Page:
Filipino youth fear disenfranchisement in October polls

Lou Gepuela, Jaira Roxas

This is AI generated summarization, which may have errors. For context, always refer to the full article.

Filipino youth fear disenfranchisement in October polls
October 31 marks the first Sangguniang Kabataan election after 3 years

MANILA, Philippines – Thousands of young voters across the country failed to register on Saturday, July 30, the last day of the registration for the Sangguniang Kabataan and Barangay elections.

In Tumauini, Isabela, a Mover reported that as early as 8 am on July 30, a cutoff in registration was declared, and even the forms for distribution were limited.

In General Trias, Cavite, Mover Xian Lozares reported that despite the long lines, it was announced that only the first 500 applicants would be accommodated. 

At the Lingkod Pinoy Center at Robinsons Mall, Limketkai Complex, Cagayan de Oro City, 1000 priority numbers were given out. When these ran out, there was still a long line of hopeful youth registrants. 

PATIENCE. Caloocan youth wait their turn to register for the Sangguniang Kabataan and Barangay elections. Photo by Dale Chang.

In Caloocan City, Mover Dale Chang reported that while some youth camped out early in the morning, they were told that only the first 1,500 applicants would be accommodated. 

In Cebu City, according to Mover Paolo Saberon, by 9 am, those in line were advised of the cutoff because 1,000 had already registered.

At Kabacan, North Cotabato, only 250 priority numbers were given. Strong rain and power interruptions affected the registration process.  

In Laoag, Ilocos Norte, Mover James Ventura reported that around 500 youth were in line, but that only around 250 could be accommodated. There were no available forms and no clear instructions for the registrants. 

WAITING. Youth in Legazpi, Albay, wait their turn to register at the local Comelec office. Photo by Flored Medina.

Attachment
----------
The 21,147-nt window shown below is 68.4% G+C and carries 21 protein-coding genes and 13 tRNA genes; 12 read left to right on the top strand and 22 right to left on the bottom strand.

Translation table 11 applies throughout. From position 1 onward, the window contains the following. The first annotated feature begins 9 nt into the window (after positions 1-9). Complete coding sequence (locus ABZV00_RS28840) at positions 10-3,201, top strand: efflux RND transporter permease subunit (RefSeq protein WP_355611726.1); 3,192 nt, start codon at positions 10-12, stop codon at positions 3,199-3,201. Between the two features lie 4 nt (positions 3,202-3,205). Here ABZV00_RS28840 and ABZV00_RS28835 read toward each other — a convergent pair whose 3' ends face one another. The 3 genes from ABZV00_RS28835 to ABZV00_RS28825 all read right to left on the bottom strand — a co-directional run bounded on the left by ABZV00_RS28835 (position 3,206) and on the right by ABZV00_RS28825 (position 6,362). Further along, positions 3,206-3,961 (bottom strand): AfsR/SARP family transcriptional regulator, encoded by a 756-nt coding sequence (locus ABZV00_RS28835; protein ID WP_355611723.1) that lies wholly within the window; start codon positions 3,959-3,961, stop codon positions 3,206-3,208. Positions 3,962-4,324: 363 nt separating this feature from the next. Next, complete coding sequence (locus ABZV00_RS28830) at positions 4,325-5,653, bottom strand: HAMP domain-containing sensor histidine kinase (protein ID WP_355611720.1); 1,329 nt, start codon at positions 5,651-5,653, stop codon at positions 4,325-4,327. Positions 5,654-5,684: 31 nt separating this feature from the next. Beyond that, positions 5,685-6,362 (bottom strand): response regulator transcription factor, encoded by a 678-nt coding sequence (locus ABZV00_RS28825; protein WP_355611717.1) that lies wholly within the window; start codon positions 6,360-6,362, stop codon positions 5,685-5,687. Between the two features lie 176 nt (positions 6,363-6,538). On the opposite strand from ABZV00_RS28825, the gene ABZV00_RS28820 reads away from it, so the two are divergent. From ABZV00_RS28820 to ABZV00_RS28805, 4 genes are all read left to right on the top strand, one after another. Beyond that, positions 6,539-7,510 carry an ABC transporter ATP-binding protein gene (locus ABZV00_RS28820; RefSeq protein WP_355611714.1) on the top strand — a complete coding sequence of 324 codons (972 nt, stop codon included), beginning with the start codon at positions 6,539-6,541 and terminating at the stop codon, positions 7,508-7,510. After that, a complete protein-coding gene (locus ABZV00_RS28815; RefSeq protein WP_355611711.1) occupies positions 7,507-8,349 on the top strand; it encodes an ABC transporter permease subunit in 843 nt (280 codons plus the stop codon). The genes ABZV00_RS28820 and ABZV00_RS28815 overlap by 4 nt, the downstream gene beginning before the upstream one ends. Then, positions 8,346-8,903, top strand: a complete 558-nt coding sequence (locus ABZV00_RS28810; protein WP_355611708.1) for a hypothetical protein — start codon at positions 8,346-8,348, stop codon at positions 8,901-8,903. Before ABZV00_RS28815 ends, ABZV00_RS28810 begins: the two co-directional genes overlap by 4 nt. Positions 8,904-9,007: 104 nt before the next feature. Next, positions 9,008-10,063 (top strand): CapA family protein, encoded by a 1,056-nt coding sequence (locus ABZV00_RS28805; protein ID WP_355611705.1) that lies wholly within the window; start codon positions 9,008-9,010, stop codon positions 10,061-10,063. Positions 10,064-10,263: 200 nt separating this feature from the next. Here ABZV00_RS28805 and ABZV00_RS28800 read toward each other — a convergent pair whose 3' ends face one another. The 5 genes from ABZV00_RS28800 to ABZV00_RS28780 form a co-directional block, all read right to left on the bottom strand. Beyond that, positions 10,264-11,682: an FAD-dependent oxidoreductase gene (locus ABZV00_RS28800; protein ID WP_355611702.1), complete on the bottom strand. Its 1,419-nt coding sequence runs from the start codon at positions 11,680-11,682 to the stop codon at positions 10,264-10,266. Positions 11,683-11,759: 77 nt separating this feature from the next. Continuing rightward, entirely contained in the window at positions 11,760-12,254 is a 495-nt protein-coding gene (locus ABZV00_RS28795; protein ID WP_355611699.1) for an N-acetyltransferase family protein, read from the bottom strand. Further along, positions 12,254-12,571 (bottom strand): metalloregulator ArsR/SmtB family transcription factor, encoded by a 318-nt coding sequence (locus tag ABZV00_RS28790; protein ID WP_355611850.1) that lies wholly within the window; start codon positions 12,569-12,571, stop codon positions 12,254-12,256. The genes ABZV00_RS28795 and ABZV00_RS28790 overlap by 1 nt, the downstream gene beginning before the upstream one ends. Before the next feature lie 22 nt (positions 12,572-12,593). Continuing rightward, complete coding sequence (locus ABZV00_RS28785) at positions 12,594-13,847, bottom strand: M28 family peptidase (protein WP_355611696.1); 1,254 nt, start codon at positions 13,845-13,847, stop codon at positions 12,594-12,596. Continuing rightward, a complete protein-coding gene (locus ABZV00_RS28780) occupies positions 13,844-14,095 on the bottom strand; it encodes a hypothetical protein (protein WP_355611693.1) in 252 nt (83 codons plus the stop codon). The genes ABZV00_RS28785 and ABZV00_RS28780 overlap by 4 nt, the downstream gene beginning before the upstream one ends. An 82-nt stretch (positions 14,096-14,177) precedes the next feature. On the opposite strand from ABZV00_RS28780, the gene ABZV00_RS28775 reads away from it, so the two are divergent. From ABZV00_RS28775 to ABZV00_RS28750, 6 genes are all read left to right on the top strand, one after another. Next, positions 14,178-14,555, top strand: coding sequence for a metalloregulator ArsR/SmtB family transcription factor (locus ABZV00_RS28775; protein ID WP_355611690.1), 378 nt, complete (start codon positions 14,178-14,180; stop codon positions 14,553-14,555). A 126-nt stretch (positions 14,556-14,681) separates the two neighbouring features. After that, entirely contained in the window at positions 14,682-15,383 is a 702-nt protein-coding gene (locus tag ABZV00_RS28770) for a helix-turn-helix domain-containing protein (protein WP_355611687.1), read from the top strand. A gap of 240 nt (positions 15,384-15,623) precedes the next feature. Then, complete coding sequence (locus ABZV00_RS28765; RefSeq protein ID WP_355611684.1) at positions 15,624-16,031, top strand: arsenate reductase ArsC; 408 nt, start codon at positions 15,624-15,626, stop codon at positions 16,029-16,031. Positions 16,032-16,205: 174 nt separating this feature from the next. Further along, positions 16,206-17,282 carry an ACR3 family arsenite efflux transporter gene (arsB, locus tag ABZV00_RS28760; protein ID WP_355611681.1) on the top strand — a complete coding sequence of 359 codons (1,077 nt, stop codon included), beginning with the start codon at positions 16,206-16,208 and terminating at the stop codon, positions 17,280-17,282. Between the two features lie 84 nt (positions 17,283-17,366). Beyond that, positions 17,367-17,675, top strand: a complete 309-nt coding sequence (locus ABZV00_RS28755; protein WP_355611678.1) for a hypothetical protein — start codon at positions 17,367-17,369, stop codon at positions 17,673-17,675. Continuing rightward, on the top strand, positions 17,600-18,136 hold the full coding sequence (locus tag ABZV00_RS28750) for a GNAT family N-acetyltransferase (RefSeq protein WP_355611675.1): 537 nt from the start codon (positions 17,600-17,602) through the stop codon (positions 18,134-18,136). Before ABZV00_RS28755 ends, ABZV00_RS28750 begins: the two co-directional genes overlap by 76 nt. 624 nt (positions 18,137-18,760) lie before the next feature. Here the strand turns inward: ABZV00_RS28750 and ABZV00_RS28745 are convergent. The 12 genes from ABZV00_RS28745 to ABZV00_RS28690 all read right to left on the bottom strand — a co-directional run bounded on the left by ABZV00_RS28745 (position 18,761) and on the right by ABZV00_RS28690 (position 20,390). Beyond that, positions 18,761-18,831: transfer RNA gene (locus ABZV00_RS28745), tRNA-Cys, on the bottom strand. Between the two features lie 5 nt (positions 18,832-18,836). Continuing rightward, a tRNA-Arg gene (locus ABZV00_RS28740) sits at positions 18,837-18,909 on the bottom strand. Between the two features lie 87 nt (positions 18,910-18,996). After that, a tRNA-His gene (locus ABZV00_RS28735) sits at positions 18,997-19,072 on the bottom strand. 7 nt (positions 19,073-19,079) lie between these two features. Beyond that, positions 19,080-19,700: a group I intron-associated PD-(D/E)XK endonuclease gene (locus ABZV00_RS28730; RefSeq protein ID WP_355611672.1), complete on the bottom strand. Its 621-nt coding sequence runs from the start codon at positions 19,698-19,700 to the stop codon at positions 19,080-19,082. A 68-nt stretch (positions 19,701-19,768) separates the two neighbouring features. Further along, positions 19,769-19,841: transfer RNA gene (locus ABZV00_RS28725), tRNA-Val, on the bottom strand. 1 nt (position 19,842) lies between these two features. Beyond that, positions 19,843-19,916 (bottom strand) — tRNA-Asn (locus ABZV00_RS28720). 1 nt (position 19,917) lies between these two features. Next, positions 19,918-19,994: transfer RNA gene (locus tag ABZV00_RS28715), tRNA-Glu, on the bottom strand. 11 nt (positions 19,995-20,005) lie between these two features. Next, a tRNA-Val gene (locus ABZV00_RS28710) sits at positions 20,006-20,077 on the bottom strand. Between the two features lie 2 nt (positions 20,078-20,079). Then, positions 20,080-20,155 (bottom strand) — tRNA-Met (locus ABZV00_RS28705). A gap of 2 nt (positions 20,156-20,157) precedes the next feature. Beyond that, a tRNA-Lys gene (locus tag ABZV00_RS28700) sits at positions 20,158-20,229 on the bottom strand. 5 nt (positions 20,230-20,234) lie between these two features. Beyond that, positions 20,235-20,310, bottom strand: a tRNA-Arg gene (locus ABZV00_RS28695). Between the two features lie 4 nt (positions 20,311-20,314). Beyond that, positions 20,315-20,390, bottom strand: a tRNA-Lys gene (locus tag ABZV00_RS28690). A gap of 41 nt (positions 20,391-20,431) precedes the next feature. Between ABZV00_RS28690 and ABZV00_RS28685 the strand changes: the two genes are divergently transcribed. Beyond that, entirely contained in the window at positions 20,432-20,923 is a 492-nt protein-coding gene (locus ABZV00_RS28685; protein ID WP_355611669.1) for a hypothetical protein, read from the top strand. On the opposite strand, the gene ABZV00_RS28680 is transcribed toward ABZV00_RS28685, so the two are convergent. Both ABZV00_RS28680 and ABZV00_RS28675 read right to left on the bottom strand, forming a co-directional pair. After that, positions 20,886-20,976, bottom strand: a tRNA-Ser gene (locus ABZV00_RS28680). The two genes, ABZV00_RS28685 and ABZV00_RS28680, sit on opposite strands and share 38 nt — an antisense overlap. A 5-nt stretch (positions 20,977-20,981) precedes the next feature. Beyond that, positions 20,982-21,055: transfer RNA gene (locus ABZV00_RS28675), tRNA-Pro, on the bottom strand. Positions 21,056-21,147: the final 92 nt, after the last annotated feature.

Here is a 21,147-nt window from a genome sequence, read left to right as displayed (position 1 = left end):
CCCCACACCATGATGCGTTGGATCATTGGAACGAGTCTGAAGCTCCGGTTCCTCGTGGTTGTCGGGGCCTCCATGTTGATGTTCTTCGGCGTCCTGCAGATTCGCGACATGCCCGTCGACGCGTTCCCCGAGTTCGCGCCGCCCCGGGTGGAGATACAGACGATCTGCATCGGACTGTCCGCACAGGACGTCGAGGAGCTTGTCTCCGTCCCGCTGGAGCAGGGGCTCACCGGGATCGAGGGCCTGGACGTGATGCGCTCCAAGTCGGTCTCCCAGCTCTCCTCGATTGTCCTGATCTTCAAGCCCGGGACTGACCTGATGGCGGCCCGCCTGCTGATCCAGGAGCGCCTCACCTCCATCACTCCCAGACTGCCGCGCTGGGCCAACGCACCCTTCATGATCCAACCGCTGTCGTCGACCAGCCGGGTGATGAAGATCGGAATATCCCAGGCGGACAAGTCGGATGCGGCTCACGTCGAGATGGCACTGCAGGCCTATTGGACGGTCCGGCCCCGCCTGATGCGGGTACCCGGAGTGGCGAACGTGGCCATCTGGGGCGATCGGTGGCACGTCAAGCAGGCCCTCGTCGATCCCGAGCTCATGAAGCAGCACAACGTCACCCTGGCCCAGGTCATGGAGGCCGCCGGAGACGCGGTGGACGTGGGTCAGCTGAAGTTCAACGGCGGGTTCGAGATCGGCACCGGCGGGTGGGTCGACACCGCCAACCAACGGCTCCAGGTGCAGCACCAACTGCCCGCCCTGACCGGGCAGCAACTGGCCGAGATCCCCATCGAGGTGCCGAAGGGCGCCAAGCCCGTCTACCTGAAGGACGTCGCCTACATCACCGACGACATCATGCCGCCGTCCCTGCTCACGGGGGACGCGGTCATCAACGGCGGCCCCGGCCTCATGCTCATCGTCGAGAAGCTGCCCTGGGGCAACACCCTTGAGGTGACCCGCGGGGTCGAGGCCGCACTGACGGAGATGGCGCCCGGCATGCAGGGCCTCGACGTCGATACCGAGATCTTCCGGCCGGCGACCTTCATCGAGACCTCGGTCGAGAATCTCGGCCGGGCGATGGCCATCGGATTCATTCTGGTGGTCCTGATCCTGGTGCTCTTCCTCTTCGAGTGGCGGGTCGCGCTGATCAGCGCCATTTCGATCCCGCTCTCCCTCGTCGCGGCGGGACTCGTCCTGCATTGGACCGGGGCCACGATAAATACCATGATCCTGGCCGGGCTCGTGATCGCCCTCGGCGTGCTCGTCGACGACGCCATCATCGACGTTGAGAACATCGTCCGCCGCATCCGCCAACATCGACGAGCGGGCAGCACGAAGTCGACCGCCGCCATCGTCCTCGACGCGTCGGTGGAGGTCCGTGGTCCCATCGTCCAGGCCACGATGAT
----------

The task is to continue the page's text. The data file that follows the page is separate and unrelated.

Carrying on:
In Legazpi, Albay, Mover Flored Medina reported that 500 priority numbers were given, and that Comelec would go on overtime until everyone was able to register.   

In Manila, 500 priority numbers were given. New arrivals were not given numbers and had no assurance that they could be accommodated. 

However, in Pavia, Iloilo, Youth Commissioner JP Peñol reported that there was no cutoff, there was a smooth flow in registration, and hundreds were in line, but that all was in order. 

At Poblacion, Alubijid, Misamis Oriental, Mover Engelbert Ubay-Ubay observed that there were short lines and that there was no congestion.

HOPEFUL. Ilocos Norte youth fall in line to register for the Sangguniang Kabataan and Barangay elections. Photo by James Ventura

On Saturday night, July 30, election offices in Badoc, Carasi, Piddig, Dingras, and Laoag in Ilocos Norte were still processing registrants. 

Mover James Ventura of Ilocos Norte, reported that most of the registrants were high school students, and the registration period covered only 3 Saturdays and 2 Sundays. He said that a limited number could only be accommodated per day.

When asked why she registered on the last day, Gienel Dometita, a student, said, “Ngayon lang din po ako sinabihan,eh.” (I was told only now about this) 

“I am disappointed with the early cut-off time scheduled by some Comelec offices nationwide, leaving thousands of young people still waiting in line yet unaware that they could no longer be accommodated. This action disenfranchises the youth of their basic right to vote and be heard,” observed Commissioner JP Peñol of the National Youth Commission, in a statement.

Chard Amazona, President of the 11th National Youth Parliament, initiated an online Registration Grievance Desk to gather reports about the SK registration.

On Thursday, August 4, youth groups called for an extension of the registration period –

 Jaira Roxas is an alumnus of the 11th National Youth Parliament.

Add a comment

Sort by

There are no comments yet. Add your comment to start the conversation.

Summarize this article with AI

How does this make you feel?

Download the Rappler App!
Head, Person, Face


Jaira Roxas

As a multimedia producer, Jaira produces Rappler newscasts, shows, podcasts, and videos. She likes working on video stories from the communities and individuals who believe that little acts of courage can spark change.